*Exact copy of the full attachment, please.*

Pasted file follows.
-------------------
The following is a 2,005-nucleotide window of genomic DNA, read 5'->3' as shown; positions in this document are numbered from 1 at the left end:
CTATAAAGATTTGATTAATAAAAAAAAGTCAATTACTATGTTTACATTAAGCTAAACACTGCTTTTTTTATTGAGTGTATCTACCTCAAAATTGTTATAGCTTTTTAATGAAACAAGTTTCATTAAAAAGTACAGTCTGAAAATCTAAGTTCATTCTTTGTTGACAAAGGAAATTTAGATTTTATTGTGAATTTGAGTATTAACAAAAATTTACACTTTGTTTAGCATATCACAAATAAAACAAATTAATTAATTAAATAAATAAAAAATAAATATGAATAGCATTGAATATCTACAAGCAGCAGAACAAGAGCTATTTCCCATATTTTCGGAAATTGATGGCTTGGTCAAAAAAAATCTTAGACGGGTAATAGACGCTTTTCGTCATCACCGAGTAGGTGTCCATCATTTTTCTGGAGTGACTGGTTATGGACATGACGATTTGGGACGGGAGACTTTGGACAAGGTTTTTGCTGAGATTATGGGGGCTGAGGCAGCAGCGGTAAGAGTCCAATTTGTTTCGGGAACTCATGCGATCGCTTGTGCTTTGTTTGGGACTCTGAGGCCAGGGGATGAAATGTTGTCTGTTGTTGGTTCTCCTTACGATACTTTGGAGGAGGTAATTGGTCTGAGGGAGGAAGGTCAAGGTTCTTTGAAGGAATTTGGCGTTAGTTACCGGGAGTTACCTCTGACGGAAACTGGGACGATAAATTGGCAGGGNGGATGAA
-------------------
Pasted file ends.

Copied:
The following is a 2,005-nucleotide window of genomic DNA, read 5'->3' as shown; positions in this document are numbered from 1 at the left end:
CTATAAAGATTTGATTAATAAAAAAAAGTCAATTACTATGTTTACATTAAGCTAAACACTGCTTTTTTTATTGAGTGTATCTACCTCAAAATTGTTATAGCTTTTTAATGAAACAAGTTTCATTAAAAAGTACAGTCTGAAAATCTAAGTTCATTCTTTGTTGACAAAGGAAATTTAGATTTTATTGTGAATTTGAGTATTAACAAAAATTTACACTTTGTTTAGCATATCACAAATAAAACAAATTAATTAATTAAATAAATAAAAAATAAATATGAATAGCATTGAATATCTACAAGCAGCAGAACAAGAGCTATTTCCCATATTTTCGGAAATTGATGGCTTGGTCAAAAAAAATCTTAGACGGGTAATAGACGCTTTTCGTCATCACCGAGTAGGTGTCCATCATTTTTCTGGAGTGACTGGTTATGGACATGACGATTTGGGACGGGAGACTTTGGACAAGGTTTTTGCTGAGATTATGGGGGCTGAGGCAGCAGCGGTAAGAGTCCAATTTGTTTCGGGAACTCATGCGATCGCTTGTGCTTTGTTTGGGACTCTGAGGCCAGGGGATGAAATGTTGTCTGTTGTTGGTTCTCCTTACGATACTTTGGAGGAGGTAATTGGTCTGAGGGAGGAAGGTCAAGGTTCTTTGAAGGAATTTGGCGTTAGTTACCGGGAGTTACCTCTGACGGAAACTGGGACGATAAATTGGCAGGGNGGATGAA